The development and regeneration of the Docklands over the next ten years will be guided by the Docklands Authority Master Plan 2008. The main focus areas are social regeneration, economic development, land use, transportation, infrastructure, urban design, arts, culture, tourism and leisure. The Master Plan aims to convert the Dublin Docklands into one of the greatest ‘living’ urban environments in Europe. Local community leaders and stakeholders will continue to work hand-in-hand with the Docklands Authority to boost the living and working environment throughout the Docklands, and to ensure that this splendid sea-side cityscape becomes one of the unmissable places to visit in Dublin City.
The animosity between the northside and southside of the River Liffey has been the subject of much banter down through the years but there was an underlying seriousness to it. The dockers of the two sides would not tolerate one another. Likewise, the parishioners of Westland Row and Ringsend tended to regard one another suspiciously from ‘across the brudge’, as McMahon Bridge was known. However, a new dawn of communication between the various communities has had an extraordinary impact in bringing people together. The river separates north and south but it also binds them. The new bridges across the river provide a vital and practical means for the bridging of ideologies.
Unemployment amongst the indigenous Docklands community continues to be high, with the North Wall registering three times the national average. When the Master Plan was being drafted, there were calls from the local community for a guarantee that 10 per cent of all new jobs created in the area would be given to local residents. The implications of this for free market economics were serious. The Docklands Authority felt it would be detrimental to the project and that possible investors would almost certainly recoil. Besides which, they reasoned, the locals would probably be pawned off with undemanding jobs as security men, janitors and such like. The DDDA Council argued that the community should think bigger. Why couldn’t they secure jobs as accountants, traders and computer gurus? They had the knack and the aptitude. All they needed were the qualifications. The compromise was the creation of a database on which the details of all participating locals were entered, alongside their level of skill. Educational programmes were put in place for those seeking to gain the necessary qualifications for the higher end jobs. To this day, all incoming companies are invited to consider this list.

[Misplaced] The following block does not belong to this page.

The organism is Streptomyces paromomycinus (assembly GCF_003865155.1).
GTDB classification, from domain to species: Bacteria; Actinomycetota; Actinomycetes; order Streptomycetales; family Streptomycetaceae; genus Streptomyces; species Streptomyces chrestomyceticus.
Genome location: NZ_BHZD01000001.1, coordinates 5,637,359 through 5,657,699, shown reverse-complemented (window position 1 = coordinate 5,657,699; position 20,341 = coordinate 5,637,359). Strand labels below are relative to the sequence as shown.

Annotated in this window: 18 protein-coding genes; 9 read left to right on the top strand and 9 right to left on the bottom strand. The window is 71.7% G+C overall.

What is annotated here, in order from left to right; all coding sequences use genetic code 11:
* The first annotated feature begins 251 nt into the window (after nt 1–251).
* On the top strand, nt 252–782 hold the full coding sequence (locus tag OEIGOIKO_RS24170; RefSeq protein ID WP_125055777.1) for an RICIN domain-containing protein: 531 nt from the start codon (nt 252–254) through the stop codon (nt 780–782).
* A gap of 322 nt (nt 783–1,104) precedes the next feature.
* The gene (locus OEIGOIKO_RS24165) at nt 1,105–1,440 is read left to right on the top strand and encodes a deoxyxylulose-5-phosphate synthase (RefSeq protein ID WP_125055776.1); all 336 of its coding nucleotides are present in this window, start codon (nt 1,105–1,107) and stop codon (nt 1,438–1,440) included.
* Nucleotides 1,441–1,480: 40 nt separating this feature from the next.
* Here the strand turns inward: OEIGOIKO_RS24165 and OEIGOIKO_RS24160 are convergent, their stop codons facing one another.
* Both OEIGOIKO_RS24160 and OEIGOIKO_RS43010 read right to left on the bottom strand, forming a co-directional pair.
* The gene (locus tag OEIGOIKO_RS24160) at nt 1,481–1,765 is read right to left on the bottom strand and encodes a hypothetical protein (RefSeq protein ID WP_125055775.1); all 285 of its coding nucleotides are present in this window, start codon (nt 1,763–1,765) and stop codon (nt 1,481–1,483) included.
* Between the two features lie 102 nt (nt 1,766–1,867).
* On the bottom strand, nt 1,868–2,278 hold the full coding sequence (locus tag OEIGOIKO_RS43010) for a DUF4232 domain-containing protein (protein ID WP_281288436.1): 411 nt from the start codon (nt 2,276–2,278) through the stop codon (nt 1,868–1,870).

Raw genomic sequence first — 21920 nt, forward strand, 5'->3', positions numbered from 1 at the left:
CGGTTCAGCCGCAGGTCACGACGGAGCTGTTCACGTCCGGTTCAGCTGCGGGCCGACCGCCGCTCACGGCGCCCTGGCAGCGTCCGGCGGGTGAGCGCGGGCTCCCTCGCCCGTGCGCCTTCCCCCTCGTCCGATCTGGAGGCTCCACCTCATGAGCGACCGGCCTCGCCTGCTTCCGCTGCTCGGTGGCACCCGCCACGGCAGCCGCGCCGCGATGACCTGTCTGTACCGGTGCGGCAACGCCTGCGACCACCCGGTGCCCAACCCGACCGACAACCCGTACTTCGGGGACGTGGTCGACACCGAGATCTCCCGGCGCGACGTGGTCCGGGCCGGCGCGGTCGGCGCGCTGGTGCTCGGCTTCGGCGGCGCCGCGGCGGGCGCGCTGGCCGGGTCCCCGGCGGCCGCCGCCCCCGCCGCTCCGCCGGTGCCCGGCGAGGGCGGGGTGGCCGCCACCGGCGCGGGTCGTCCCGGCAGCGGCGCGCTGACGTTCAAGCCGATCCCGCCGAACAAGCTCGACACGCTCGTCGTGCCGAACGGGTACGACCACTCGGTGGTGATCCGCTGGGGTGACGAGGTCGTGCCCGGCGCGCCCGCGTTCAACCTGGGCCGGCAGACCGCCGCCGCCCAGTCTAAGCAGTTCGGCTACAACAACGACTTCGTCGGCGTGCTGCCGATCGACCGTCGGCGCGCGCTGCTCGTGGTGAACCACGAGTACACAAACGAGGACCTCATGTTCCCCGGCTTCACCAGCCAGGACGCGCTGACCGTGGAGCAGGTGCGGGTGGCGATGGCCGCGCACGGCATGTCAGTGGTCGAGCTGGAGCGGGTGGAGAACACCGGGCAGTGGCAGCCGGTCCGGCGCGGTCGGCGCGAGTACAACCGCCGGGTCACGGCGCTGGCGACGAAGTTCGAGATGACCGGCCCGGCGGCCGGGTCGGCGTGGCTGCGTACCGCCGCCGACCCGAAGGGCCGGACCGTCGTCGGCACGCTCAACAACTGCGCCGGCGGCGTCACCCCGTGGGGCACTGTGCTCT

The number of performing arts venues within the Docklands is now extremely impressive. The revamped O2 will provide a massive boost for the North Wall and one can anticipate a good deal of spill-over for the Point Village. Likewise the Studio Libeskind designed Grand Canal Theatre is likely to put the Grand Canal Docks firmly on the international map and will surely tempt some highly rated shows to Dublin. On a community level there are now stages in most areas, including the new 75-seat Pearse Centre on Pearse Street and the new Séan O’Casey Theatre in East Wall.
A number of important art galleries have now opened on both sides of the river. The Docklands Authority has also shown a commendable commitment to public sculpture and art, perhaps most notably with the Martha Schwartz design at Grand Canal Square. They also commissioned ‘Freeflow’, the glass cobble illuminated work by Rachel Joynt along North Wall Quay, and a sequined installation by Martin Richman.
The London Docklands suffered greatly because those who worked in the docklands tended to abandon the area the instant they left their office. In Dublin, there has been a noble attempt to ensure that those who work in the Docklands are tempted to stay around the neighbourhood, both after work and during the weekend. The Dublin Docklands has the benefit that six distinctive communities have lived here for at least 150 years. They are also close enough to the city centre for anyone to venture down. In this bustling new quarter, the annual calendar is impressively busy from the St. Patrick’s Festival through to the Analog Festival of the summer, the Dublin Fringe Festival in September and the 12 days of Christmas. Increasing numbers are participating in events such as the‘The Docklands Liffey Swim’ and ‘The Docklands Fun Run’. The summer months are particularly inviting with the prospect of a dozen or more tall ships floating in the Liffey at the annual Docklands Maritime Festival. During festivals, the campshires and squares come alive with endless stalls selling works of art, magnetic charms, potted plants, wooden toys, tempting hammocks and golden marmalade.